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noose of compact car the average was 9,000. that is new already but using the media to the advantage and before anybody had ever seen or driven a car recede $20 million free publicity it led off all three nightly news programs, cnn virtually every magazine before it hit the market. it would is a sri lanka maniac and sold 150,000 cars on the number one and people were ordering them sight unseen and line from the ocean 10 deep. it was a fad but like all fabs, what goes up may -- must come down.
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people then consumer reports is still ipod -- powerful publication this is what you read before you bought the product but it was very powerful january 1986 they wrote to on the last line i am paraphrasing that it was better to buy a new used car than 82 the best of hundreds of newspaper articles with every paper in the country say yugo panned by consumer reports. it came down like the eight ball. >> host: how many are still on the road? >> guest: i estimated 1,000 i have had to revise that it is about 200 we have had been on programs talking
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to people and we research high and low and could hardly find any. it is remarkable. we found them in delaware we found another one we had to toe with -- it. the basic technology was not a bad. the people who own them swear by them but you have to be able to fix a car and tinker with a car and overall the car was not put together very well. nothing was catastrophically wrong there is a small one in the beginning, a recall but it was not manufactured well in a communist country. >> host: tell us about the factory. >> guest: it is fastening -- fascinating. from the 1850's, a very old
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dated technology very crowded, poor lighting, the people who actually when there to do a report on east jarret -- eastern manufacturing and said russia would have a field day. somebody said there was the mural by dave teeming with workers to work hard and earning a paycheck but they smoke on the assembly line, quality control was four. dirty floors then stepped into the car. oftentimes one of the men i interviewed they saw fenders and door panels coming off and then put on with the dents in them. poor quality control that due to the car from the beginning in the factory itself was bombed by nato in 1990 the company that was
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making our remnants. it was not that big of a deal but nato's chosen as a target. nato bombed yugo. [laughter] >> host: does it still exist? bernanke's bricker was purchased by fiat. i hope it works there trying to have a production facility for southeastern europe in serbia and it is just a system that was in place and fiat is transforming the factory today. lot of east european manufacturers that were terrible in the cold war are good today. i am pulling for people from those who have a huge downturn. >> did they have a car manufacturing background at all? >> guest: not really there is a few other places that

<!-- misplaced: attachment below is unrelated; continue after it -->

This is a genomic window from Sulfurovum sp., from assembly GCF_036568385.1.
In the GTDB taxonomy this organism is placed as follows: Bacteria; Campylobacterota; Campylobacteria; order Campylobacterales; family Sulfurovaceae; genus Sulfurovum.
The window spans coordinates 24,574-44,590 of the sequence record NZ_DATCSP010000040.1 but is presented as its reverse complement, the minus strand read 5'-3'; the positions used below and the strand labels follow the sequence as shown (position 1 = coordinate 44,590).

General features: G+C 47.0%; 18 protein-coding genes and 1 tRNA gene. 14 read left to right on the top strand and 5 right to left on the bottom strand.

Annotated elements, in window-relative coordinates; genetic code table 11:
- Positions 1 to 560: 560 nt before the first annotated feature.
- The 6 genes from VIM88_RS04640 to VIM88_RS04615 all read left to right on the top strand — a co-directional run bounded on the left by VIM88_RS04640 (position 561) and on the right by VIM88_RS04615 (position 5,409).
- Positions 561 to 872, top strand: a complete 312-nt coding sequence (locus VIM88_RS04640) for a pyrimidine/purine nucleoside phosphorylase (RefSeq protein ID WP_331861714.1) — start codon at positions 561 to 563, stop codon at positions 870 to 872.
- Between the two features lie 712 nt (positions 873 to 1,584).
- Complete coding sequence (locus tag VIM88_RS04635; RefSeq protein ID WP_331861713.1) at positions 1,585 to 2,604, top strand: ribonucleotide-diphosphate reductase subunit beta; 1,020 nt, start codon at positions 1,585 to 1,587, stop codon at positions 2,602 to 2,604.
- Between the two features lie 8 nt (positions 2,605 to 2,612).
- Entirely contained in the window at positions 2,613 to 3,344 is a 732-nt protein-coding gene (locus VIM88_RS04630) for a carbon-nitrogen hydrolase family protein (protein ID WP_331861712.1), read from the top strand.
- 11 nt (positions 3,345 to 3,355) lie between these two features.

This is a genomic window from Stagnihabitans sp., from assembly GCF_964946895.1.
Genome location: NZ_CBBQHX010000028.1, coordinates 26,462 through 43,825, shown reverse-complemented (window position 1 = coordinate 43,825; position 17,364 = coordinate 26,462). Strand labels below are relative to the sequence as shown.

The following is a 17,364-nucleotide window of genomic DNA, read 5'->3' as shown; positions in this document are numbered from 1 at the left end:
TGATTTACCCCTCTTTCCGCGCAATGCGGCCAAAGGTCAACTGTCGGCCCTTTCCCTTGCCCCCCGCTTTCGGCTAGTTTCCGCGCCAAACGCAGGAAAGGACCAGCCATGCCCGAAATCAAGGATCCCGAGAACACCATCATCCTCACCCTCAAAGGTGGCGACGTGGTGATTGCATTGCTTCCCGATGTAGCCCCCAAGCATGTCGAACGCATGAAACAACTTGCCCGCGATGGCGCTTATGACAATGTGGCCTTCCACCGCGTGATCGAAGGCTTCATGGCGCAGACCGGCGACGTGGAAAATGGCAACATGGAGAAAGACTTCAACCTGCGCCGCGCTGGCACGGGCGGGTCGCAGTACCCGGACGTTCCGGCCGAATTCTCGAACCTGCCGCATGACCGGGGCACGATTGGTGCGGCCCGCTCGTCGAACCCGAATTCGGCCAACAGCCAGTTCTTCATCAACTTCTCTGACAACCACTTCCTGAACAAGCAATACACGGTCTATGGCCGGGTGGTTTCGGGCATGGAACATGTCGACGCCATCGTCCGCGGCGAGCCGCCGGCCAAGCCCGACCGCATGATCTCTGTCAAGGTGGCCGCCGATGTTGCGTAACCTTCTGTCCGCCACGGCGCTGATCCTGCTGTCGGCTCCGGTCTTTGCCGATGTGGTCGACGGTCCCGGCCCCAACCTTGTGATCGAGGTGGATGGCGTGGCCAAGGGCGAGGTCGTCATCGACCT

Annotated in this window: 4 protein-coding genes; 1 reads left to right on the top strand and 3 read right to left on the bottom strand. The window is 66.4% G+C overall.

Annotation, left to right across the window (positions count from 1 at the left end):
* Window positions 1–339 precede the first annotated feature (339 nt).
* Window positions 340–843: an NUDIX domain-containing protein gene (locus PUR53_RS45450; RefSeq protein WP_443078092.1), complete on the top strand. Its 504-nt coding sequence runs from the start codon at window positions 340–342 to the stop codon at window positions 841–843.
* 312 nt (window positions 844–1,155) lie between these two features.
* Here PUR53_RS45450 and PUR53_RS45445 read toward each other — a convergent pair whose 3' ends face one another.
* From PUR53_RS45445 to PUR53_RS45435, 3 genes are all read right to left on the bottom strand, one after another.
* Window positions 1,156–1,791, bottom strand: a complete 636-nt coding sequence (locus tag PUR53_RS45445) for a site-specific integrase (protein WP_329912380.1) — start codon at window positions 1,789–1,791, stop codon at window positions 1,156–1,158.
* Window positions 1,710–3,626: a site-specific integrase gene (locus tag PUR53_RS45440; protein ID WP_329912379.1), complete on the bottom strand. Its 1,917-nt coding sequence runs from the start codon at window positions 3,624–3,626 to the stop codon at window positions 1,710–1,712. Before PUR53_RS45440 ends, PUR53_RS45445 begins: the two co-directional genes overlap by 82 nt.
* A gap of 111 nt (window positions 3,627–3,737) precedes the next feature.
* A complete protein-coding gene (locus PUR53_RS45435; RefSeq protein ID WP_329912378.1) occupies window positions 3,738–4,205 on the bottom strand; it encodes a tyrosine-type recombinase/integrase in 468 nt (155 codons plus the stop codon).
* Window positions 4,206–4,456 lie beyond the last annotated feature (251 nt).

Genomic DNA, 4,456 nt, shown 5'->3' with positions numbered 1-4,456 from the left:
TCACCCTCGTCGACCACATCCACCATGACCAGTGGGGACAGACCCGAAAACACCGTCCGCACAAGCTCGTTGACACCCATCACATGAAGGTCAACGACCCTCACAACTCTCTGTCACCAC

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assemble cars but 95% of the cars came from other places. cars are very expensive. then what do you pay? hard currency that you don't have. it is a difficult problem for developing countries especially communist countries that import the technology you cannot afford you have to go get it technology which fiat was willing hoping they would buy the parts with the contract this is not the newest technology but old technology. >> host: was there a pr factor? was there any government subsidy? >> having died in 1980, in 1985 there was say pr factor
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it was an ally that had broken away from the soviet union in 1948 so we tried as a government left and right to sue for yugoslavia at all times with money and low interest loans and you name it to help products come from yugoslavia the american government did not pay for the yugo but our ambassador drove around belgrade in a yellow yugo with the american flag trying to promote the car so we really did support the yugo. we gave it a lot of moral support and cheerleading. >> host: did it sell anywhere else in europe? >> england in small numbers and the brits said it was the best east european car so far. of the soviet bloc countries
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was the best of all of the cars compared especially greece and belgium in gave the license to the four-door car which is being both. >> the company no longer exist? >> it has changed its name. there is no more 82 but was produced remember 2008 the 28 year production run -- run which is longer than a ford model t. >> host: why is it called the worst car in history? >> want to know that car that sold a tiny percentage why americans insist calling it the worst car in history that is how they know the darfur are absolutely. in 2000 on card shark they voted it the worst part of the millennium.
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it is on the cover of a book called crap cars and every top-10 or top five list every rare i want to know why that is. i describe it in the book. >> host: the author is teach rolf. the car is the teetwo and the book is called "the yugo: the rise and fall of the worst car in history" >> this is such a treat for me because david and i are old friends when we worked at "the washington post" you always know when you rite aid delicious piece because he would send little boats i remember that years later.
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this book was so wonderful to dive into. most people in this room had read much about barack obama and in every chapter you wrote to new things about him but also learned much about this country. when i first talked to about this it was not clear so tommy a little bit about the process and how you came to write this. what is the bookie plan to write? >> the last ambitious book and maybe more focused on race and less autobiographical date it became clear with research but i fully expect 20 years from now or however many years from now some new robert caro will come along and light day six volume